There’s a lot of fretting over ESPN for investors in The Walt Disney Co. (NYSE: DIS). There should be some concern, yet overall, the huge entertainment company, which released the “Star Wars” movie blockbuster in December, remains in great shape after reporting record earnings for its fiscal first quarter.
The Disney earnings report on Thursday showed total revenues climbed 14% from $13.39 billion a year earlier to $15.24 billion in the quarter. Segment operating income jumped 20% from $3.54 billion to $4.27 billion. Disney’s net income – and this actual net income and not financially engineered EPS – lifted 32% from $2.18 billion to $2.88 billion. Free cash flow, which is what Disney uses to plow back into its business or use for dividends, increased 12% to $956 million.
Disney Earnings: Thank Star Wars
Numbers in the aggregate can be deceiving, so it’s best to look at the company’s business segments for a better picture. Obviously, the new “Star Wars” movie and franchise are what drove growth this quarter. Studio Entertainment revenues exploded 46% to $2.72 billion and resulted in segment operating income of $1.01 billion, up 86%.
Of course, “Star Wars” is a marketing juggernaut, so its success also bolsters consumer products and interactive media. This segment saw its best quarter in a while, with revenues up 8% to $1.9 billion and segment operating income up 23% to $860 million. Disney’s parks and resorts segment remains as strong as ever with a 9% revenue increase in the quarter, leading to a 22% increase in operation income.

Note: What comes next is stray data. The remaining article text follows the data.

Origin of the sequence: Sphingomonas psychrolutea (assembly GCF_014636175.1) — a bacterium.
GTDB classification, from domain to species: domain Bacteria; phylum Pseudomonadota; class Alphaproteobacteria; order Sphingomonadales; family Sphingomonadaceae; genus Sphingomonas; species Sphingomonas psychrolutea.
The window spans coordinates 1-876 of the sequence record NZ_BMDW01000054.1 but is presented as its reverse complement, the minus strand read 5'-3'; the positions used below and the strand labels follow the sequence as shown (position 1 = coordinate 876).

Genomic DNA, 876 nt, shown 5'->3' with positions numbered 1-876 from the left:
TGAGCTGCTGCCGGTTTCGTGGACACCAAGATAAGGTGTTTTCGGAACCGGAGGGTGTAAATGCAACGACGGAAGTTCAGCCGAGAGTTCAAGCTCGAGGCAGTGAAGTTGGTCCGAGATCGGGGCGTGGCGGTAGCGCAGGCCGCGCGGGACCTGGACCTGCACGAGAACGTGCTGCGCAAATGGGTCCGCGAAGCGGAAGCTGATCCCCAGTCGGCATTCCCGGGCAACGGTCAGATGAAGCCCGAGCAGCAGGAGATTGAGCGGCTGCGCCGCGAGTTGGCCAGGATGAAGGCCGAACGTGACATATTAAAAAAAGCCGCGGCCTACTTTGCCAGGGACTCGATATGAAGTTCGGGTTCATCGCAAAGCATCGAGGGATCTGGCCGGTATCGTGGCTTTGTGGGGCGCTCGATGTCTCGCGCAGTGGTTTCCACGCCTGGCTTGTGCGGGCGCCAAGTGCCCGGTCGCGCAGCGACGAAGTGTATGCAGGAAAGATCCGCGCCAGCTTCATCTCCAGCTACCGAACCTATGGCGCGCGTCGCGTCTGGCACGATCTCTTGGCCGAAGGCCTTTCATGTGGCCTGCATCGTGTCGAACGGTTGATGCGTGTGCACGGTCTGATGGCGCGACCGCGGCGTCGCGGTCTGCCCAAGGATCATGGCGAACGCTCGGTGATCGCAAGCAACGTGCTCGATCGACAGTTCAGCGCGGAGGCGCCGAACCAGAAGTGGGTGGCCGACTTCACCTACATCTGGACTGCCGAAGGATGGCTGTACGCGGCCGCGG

That leaves the big worrisome Media Networks division. Revenue actually rose 8% in the quarter from the year-earlier period, but operating income fell 6% to $1.41 billion. But are things really that bad? Yes and no.
ESPN’s revenue actually jumped 25%, which is pretty huge considering all the fears surrounding the network. ESPN also had a few extra expenses this quarter stemming from the way in which college football’s playoffs were timed. When one factors in the strong dollar and the loss of Nascar to NBC, operating income would actually have been up 8%.
Investors seems worried about cord-cutting and I think there will be some degradation in revenue as a result. However, America is about sports, and there are just too many sports fans to worry that they will cut the cord on ESPN. We’re talking about 92 million subscribers.
Instead, ESPN must find a balance between the over-the-air delivery and streaming. It has, for example, set a deal with Dish Network (NASDAQ: DISH) to stream ESPN for $20 monthly via Sling TV. That will deliver higher margins.
Buy Disney on the Market Sell-Off
Disney’s net income has been on a tremendous trajectory, rising from $3 billion in 2009 to over $9 billion today. The company owns Pixar, LucasFilm and Marvel studios, all of which will generate content for decades. “Star Wars” was obviously the blowout hit everyone expected, so that whole universe of related business will now kick into play and remain that way for years and years to come. Marvel Studios is entering its next phase. It is starting to mix and match all its superheroes, extending each franchise just as the comic books did.
The Disney earnings report showed Disney has $4.3 billion in cash and is generating over $4 billion in free cash flow annually. Its $13 billion of debt costs it a mere 2% annually.
Disney remains a long-term core holding. I would take the opportunity of the broad market sell-off to buy Disney now.
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